Show Notes

In today’s episode, we have Glen Albaugh. Glen is a teacher, a coach, a philosopher, and a doctor. He’s known for creating a unique applied sport psychology consulting services for a range of professional and amateur golfers alike. In his early years, he taught psychology at the University of the Pacific in Stockton, California as well as coached the Pacific Tigers golf team. During this time, he gained knowledge on how athletes should train their minds while playing, and that’s when he wrote his book Winning the Battle Within. He prides himself of working with a lot of professional golfers and college golf coaches.

Meaning of the word ‘Battle’ in his book Winning the Battle Within [0:50]

  • You have to read the book and find out how he can help you win it.
  • It’s very individualized e.g., can you help me perform? Can you help me deal with the competition in a sport?

Some of the core principles brought to light in the book [2:07]

  • First principle is finding what the battle is and he’ll help you with that. [2:23]
  • For example, if you want to improve your golf performance, first thing is accessing where you are emotionally, accessing what your practice regimens are, accessing your motivation, and your purpose regarding your performance.
  • He’ll then give you a questionnaire. What is it like when you play your best? What are things you say to yourself when you’re at your best? Where do you focus when playing your best? What are you like when you play your worst?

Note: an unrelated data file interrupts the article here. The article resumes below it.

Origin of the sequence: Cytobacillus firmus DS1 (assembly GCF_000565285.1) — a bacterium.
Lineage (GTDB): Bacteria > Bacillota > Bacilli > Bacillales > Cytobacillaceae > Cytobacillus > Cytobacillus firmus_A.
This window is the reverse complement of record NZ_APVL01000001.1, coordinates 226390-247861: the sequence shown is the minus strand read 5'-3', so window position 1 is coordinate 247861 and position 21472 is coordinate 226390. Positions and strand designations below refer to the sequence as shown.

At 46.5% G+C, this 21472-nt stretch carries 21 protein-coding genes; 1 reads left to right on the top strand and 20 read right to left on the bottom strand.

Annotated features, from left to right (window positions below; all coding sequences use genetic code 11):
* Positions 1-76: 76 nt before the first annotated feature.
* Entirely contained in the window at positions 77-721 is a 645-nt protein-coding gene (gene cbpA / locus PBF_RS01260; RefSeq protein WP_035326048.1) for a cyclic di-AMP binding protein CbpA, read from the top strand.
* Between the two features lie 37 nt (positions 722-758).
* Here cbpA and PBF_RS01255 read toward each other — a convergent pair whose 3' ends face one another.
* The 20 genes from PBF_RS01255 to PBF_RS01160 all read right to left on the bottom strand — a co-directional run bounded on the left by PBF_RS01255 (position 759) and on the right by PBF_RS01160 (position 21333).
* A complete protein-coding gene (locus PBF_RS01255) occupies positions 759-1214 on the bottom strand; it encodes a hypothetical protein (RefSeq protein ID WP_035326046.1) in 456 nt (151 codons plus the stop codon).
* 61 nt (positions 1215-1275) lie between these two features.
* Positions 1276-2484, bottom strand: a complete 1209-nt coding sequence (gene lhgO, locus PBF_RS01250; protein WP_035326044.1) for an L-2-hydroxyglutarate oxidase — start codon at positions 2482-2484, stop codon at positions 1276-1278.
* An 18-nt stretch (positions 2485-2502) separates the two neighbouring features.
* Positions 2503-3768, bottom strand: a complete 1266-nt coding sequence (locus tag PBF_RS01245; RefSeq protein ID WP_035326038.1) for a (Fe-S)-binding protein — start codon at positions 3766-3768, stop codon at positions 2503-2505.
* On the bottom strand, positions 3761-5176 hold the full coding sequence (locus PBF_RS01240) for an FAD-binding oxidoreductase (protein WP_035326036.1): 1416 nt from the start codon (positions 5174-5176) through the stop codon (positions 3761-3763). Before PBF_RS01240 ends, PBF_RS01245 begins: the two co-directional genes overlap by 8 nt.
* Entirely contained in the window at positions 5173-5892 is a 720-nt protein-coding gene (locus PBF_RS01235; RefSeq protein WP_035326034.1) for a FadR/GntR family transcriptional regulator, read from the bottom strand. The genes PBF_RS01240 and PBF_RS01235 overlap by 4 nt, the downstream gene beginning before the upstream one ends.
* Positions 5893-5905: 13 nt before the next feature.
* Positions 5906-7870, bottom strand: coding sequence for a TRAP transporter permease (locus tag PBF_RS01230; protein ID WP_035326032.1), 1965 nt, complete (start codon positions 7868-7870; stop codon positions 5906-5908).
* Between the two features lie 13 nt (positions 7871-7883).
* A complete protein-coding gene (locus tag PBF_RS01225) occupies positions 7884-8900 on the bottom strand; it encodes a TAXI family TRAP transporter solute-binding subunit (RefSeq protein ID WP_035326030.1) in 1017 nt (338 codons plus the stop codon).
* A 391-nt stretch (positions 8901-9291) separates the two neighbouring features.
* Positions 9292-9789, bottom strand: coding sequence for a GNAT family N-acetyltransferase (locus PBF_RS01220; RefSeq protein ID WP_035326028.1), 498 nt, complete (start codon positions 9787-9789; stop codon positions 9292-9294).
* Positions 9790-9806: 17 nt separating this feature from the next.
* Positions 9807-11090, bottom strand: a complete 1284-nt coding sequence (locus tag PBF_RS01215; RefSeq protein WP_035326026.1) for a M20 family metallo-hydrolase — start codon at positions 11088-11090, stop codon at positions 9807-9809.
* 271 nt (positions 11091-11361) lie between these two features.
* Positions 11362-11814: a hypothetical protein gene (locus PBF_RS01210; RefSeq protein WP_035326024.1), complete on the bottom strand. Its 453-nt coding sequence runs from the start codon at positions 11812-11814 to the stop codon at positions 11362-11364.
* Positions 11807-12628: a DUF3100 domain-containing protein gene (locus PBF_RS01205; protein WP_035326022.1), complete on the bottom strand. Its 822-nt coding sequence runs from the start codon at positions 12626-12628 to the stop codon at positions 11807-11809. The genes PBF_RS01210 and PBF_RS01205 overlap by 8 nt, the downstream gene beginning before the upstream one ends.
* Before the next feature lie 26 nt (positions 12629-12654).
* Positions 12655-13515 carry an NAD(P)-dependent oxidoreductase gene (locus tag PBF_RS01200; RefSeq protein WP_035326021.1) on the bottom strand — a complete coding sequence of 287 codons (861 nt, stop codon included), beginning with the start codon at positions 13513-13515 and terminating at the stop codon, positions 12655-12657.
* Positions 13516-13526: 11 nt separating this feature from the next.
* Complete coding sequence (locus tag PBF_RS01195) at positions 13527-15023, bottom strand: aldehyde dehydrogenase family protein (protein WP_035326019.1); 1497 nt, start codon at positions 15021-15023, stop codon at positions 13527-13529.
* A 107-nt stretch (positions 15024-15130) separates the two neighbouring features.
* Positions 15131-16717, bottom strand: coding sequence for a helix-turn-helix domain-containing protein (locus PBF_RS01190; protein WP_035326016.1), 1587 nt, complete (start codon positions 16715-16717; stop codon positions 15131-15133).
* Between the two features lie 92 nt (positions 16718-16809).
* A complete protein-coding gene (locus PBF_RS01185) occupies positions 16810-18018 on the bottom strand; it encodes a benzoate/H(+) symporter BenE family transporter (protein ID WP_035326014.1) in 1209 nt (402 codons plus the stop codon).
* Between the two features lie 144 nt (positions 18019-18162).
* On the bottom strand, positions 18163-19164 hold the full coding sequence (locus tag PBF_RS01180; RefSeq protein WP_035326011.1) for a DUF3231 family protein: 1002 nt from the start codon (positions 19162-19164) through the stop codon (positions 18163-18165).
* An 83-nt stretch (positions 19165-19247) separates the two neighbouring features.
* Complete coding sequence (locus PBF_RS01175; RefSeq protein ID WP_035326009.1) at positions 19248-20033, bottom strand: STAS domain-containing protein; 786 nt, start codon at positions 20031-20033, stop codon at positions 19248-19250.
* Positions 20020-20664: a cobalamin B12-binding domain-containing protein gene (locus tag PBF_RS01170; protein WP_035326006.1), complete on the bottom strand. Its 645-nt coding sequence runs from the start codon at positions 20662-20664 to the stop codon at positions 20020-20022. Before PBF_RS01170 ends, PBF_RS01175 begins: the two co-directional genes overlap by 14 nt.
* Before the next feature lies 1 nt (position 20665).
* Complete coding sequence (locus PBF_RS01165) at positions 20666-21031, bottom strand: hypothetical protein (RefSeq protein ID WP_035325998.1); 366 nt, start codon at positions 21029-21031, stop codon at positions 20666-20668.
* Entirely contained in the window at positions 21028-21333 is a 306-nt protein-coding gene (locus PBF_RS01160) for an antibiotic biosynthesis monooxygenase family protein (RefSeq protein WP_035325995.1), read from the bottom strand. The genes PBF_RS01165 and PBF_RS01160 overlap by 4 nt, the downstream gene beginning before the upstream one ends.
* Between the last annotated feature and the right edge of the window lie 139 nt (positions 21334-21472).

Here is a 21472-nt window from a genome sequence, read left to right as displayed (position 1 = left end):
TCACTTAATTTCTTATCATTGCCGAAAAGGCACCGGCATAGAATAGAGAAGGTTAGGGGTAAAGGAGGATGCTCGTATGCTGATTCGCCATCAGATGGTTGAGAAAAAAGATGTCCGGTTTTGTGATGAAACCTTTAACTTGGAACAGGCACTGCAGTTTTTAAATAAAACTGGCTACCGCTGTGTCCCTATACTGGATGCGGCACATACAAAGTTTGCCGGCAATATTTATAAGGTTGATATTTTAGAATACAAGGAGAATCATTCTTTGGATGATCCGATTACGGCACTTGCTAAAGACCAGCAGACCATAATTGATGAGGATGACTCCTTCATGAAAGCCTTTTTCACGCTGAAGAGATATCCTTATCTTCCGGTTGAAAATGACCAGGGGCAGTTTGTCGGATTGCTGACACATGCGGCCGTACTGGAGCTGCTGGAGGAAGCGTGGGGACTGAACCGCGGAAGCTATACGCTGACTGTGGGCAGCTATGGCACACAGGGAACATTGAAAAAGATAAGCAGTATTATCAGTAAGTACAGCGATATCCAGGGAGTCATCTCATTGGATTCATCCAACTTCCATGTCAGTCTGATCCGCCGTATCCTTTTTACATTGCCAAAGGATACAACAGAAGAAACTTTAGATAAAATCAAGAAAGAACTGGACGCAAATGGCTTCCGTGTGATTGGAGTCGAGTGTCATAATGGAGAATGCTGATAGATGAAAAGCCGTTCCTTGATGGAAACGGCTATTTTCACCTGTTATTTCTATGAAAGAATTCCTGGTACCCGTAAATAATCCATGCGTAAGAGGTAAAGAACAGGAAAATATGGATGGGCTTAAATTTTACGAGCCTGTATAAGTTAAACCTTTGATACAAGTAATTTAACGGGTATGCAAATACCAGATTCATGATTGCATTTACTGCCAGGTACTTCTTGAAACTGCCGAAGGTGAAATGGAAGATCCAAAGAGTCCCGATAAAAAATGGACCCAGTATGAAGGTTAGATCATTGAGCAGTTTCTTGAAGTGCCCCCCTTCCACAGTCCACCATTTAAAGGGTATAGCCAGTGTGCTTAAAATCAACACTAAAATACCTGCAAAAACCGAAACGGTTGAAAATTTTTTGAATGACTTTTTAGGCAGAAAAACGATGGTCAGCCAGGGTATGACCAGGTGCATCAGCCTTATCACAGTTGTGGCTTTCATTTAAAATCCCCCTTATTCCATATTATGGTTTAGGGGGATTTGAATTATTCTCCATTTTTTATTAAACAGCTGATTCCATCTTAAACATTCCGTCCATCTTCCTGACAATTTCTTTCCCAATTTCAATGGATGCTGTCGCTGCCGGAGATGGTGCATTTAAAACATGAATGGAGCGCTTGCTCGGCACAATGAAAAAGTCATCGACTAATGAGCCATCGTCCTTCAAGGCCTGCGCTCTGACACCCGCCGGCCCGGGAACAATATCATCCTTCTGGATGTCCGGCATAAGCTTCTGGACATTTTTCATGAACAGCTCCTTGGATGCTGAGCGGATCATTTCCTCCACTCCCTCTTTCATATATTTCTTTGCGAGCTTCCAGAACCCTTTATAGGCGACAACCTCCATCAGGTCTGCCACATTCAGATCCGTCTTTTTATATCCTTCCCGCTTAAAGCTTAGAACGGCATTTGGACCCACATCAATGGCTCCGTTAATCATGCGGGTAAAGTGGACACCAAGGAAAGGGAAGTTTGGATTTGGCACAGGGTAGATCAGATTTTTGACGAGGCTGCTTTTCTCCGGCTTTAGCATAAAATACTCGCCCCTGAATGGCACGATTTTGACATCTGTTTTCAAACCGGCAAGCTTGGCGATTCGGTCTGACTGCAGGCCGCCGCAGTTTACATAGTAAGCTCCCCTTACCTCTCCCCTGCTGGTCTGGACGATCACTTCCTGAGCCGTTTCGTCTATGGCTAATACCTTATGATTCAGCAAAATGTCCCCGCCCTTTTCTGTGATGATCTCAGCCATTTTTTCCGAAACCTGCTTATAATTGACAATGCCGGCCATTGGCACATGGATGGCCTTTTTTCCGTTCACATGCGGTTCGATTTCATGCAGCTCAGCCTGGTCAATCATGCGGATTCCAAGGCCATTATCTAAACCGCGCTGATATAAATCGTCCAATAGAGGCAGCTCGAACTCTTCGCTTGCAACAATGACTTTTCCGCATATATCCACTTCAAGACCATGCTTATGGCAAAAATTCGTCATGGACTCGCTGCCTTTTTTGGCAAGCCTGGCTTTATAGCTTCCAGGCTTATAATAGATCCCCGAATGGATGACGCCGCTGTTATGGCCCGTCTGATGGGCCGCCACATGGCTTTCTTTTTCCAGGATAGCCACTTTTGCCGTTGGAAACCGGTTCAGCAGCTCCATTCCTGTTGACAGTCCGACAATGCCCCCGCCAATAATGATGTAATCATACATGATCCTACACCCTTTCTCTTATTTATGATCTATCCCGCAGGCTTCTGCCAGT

• Second principle is content. We divide the brain into 3 minds; conscious mind, emotional mind, and the athletic mind. The athletic mind is the one that sees, feels, hears, and it works a thousand times faster.
  • It’s very important for us to balance our minds in training and performing. [6:14]

Joe Montana and his 6th sense on the football field [11:09]

  • One day I asked Joe Montana, ‘’When you pass play and when you come up at the center, what do you see, what do you do?’’ he said, ‘’I see all five receivers in my imagination running around and I see the pass going to three. So what do you think of that?’’ I said, ‘’I don’t care if you keep doing that.’’
  • As a golfer, the visualization is one of the important senses we have. We teach people to visualize, to see shots.
  • There was no compromise with Joe.

Do you think Joe Montana has an intrinsic gift? [15:23]

  • ‘’I don’t think I’m going to buy the gift thing.’’
  • As we watch Joe Montana, all we see is the finished product. We don’t see everything that he had to do in order to get to that point.
  • We use the word gifted instead of saying this person prepared or this person practiced. [16:35]
  • Joe Montana has taken me places I never dreamt of going because of his ability to utilize all of his senses.

When you reach the pinnacle of that sweet spot in the golf shot, it’s a metaphor for all of life in our pursuit [19:25]

  • To be open to the possibility of extraordinary experiences, you’ve got to do all the stuff in the pyramid method.
  • We always teach golfers that the swing is never going to be the same, but the execution of the swing will be the same. [21:08]